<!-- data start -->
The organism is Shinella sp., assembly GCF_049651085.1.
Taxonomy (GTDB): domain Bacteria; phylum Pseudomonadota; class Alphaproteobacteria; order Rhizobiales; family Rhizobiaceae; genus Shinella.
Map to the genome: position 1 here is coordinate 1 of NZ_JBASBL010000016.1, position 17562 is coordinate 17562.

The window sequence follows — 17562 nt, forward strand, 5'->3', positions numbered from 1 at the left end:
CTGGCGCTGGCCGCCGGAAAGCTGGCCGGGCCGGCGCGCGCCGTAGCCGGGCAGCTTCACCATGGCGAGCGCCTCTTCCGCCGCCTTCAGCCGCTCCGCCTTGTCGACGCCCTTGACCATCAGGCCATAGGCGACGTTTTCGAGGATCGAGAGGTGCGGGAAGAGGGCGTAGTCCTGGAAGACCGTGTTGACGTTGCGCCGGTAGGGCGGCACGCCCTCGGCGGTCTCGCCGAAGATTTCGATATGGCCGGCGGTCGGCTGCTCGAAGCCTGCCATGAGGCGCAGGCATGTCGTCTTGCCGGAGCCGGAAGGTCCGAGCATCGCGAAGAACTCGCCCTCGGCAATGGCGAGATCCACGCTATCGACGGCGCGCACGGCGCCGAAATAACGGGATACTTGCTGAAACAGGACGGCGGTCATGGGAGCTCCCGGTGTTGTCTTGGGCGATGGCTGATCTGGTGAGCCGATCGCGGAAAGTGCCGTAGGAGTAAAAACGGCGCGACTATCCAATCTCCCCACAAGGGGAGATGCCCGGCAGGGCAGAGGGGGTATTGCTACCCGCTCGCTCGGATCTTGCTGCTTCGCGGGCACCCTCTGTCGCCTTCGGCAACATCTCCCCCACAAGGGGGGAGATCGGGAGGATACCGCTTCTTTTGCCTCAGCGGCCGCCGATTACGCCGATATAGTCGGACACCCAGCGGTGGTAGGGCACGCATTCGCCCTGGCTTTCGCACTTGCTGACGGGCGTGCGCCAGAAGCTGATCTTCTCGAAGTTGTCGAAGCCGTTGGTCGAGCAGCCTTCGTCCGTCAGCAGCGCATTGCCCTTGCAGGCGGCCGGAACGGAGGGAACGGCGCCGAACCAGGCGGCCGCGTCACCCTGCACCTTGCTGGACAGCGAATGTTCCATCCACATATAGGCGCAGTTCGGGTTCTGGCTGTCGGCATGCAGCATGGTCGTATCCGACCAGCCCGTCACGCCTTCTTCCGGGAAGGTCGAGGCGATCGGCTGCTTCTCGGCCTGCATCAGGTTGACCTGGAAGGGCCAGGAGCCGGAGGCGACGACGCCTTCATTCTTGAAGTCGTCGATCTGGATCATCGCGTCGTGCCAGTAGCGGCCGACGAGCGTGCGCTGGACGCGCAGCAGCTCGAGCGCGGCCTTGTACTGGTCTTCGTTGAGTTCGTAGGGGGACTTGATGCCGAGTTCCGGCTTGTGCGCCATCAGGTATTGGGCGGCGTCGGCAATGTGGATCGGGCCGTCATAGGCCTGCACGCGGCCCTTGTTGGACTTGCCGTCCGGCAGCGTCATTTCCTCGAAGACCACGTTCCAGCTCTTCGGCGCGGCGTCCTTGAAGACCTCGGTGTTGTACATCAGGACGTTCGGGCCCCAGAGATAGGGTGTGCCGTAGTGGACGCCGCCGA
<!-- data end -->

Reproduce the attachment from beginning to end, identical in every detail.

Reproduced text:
The organism is Shinella sp., assembly GCF_049651085.1.
Taxonomy (GTDB): domain Bacteria; phylum Pseudomonadota; class Alphaproteobacteria; order Rhizobiales; family Rhizobiaceae; genus Shinella.
Map to the genome: position 1 here is coordinate 1 of NZ_JBASBL010000016.1, position 17562 is coordinate 17562.

The window sequence follows — 17562 nt, forward strand, 5'->3', positions numbered from 1 at the left end:
CTGGCGCTGGCCGCCGGAAAGCTGGCCGGGCCGGCGCGCGCCGTAGCCGGGCAGCTTCACCATGGCGAGCGCCTCTTCCGCCGCCTTCAGCCGCTCCGCCTTGTCGACGCCCTTGACCATCAGGCCATAGGCGACGTTTTCGAGGATCGAGAGGTGCGGGAAGAGGGCGTAGTCCTGGAAGACCGTGTTGACGTTGCGCCGGTAGGGCGGCACGCCCTCGGCGGTCTCGCCGAAGATTTCGATATGGCCGGCGGTCGGCTGCTCGAAGCCTGCCATGAGGCGCAGGCATGTCGTCTTGCCGGAGCCGGAAGGTCCGAGCATCGCGAAGAACTCGCCCTCGGCAATGGCGAGATCCACGCTATCGACGGCGCGCACGGCGCCGAAATAACGGGATACTTGCTGAAACAGGACGGCGGTCATGGGAGCTCCCGGTGTTGTCTTGGGCGATGGCTGATCTGGTGAGCCGATCGCGGAAAGTGCCGTAGGAGTAAAAACGGCGCGACTATCCAATCTCCCCACAAGGGGAGATGCCCGGCAGGGCAGAGGGGGTATTGCTACCCGCTCGCTCGGATCTTGCTGCTTCGCGGGCACCCTCTGTCGCCTTCGGCAACATCTCCCCCACAAGGGGGGAGATCGGGAGGATACCGCTTCTTTTGCCTCAGCGGCCGCCGATTACGCCGATATAGTCGGACACCCAGCGGTGGTAGGGCACGCATTCGCCCTGGCTTTCGCACTTGCTGACGGGCGTGCGCCAGAAGCTGATCTTCTCGAAGTTGTCGAAGCCGTTGGTCGAGCAGCCTTCGTCCGTCAGCAGCGCATTGCCCTTGCAGGCGGCCGGAACGGAGGGAACGGCGCCGAACCAGGCGGCCGCGTCACCCTGCACCTTGCTGGACAGCGAATGTTCCATCCACATATAGGCGCAGTTCGGGTTCTGGCTGTCGGCATGCAGCATGGTCGTATCCGACCAGCCCGTCACGCCTTCTTCCGGGAAGGTCGAGGCGATCGGCTGCTTCTCGGCCTGCATCAGGTTGACCTGGAAGGGCCAGGAGCCGGAGGCGACGACGCCTTCATTCTTGAAGTCGTCGATCTGGATCATCGCGTCGTGCCAGTAGCGGCCGACGAGCGTGCGCTGGACGCGCAGCAGCTCGAGCGCGGCCTTGTACTGGTCTTCGTTGAGTTCGTAGGGGGACTTGATGCCGAGTTCCGGCTTGTGCGCCATCAGGTATTGGGCGGCGTCGGCAATGTGGATCGGGCCGTCATAGGCCTGCACGCGGCCCTTGTTGGACTTGCCGTCCGGCAGCGTCATTTCCTCGAAGACCACGTTCCAGCTCTTCGGCGCGGCGTCCTTGAAGACCTCGGTGTTGTACATCAGGACGTTCGGGCCCCAGAGATAGGGTGTGCCGTAGTGGACGCCGCCGA